A sacred place of pilgrimage and worship set on a spectacular Pembrokeshire peninsula jutting out into the Atlantic upon the site of an earlier 6th century monastery built by St David, the patron saint of Wales.
Though all that remains of St Non’s Chapel is a few crumbling walls of uncertain date, it is nevertheless a significant holy and cultural site. Its location, on the edge of Wales along one of the most stunning stretches of the Pembrokeshire Coast National Park, adds to the chapel’s spiritual charge. Said to be the 6th century birthplace of the patron saint of Wales, St David, it is named after his mother, and remains a place of pilgrimage to this day.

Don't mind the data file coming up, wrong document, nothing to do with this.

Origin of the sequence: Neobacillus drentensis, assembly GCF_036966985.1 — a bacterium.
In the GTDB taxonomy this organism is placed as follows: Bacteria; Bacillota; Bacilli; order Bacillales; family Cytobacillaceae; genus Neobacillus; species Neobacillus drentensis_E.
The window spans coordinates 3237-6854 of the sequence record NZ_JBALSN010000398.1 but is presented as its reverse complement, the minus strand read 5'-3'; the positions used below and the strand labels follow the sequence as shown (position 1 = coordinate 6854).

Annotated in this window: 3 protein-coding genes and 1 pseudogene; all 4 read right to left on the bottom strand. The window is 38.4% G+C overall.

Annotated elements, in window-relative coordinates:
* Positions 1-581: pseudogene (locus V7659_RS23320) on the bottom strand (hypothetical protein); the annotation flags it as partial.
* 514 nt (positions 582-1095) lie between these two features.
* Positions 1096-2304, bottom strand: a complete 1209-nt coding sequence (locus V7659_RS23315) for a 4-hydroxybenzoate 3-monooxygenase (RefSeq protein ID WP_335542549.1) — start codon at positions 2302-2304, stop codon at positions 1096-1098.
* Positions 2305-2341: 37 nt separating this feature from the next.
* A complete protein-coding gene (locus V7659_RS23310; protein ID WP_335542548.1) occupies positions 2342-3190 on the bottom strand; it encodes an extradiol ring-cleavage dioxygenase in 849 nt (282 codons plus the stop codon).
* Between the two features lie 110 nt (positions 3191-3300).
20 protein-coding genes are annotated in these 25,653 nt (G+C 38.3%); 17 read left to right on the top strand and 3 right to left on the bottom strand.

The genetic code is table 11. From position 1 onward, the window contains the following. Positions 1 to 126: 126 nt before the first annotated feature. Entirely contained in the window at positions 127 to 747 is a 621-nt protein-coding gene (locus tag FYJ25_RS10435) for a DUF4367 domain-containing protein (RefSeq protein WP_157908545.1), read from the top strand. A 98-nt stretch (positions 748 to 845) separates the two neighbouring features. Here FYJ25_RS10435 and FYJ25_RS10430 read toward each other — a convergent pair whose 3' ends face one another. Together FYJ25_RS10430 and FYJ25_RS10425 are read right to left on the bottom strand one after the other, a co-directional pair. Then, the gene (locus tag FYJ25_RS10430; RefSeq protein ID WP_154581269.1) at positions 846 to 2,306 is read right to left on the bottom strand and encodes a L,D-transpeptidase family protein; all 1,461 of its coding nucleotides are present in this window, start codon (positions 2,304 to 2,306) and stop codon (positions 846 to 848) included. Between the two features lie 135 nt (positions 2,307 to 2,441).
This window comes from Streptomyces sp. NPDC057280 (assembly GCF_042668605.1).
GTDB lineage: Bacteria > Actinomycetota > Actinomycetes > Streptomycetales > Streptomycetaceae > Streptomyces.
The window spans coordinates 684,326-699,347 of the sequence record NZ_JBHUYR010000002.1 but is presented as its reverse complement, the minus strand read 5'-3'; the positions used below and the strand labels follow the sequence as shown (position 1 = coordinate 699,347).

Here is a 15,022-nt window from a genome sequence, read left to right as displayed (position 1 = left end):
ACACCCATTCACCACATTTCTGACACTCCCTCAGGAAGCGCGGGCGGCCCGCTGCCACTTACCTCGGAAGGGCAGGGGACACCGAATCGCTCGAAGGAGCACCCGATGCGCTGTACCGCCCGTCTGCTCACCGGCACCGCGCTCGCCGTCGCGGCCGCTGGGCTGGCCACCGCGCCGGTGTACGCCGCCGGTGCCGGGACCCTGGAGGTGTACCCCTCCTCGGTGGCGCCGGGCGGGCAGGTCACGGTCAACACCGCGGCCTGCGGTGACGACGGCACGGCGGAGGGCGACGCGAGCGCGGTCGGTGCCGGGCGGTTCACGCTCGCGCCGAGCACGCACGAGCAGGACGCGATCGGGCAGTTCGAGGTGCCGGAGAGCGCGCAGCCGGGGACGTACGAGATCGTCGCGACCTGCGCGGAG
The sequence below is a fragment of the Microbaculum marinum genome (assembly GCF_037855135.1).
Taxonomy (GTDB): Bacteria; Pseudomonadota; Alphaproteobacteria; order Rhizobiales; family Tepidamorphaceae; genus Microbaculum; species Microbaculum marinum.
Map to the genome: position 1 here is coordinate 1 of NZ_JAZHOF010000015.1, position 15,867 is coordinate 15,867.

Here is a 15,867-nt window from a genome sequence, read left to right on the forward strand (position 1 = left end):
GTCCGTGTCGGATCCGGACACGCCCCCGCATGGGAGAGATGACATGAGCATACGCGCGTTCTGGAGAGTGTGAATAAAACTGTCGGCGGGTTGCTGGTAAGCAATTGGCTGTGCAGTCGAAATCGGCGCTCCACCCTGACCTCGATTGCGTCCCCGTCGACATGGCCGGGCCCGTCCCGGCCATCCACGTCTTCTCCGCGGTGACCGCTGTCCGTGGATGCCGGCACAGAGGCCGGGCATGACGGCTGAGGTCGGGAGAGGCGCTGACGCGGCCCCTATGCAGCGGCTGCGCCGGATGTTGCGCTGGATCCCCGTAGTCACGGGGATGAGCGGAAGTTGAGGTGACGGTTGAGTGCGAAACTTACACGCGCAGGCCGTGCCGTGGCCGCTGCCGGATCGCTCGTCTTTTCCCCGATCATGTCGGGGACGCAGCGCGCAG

The small, rectangular chapel may be plain and simple, but its setting overlooking rocky St Non’s Bay is breathtaking. On the path leading up to the chapel you’ll pass a holy well believed to possess curative powers, another popular stop for visiting pilgrims.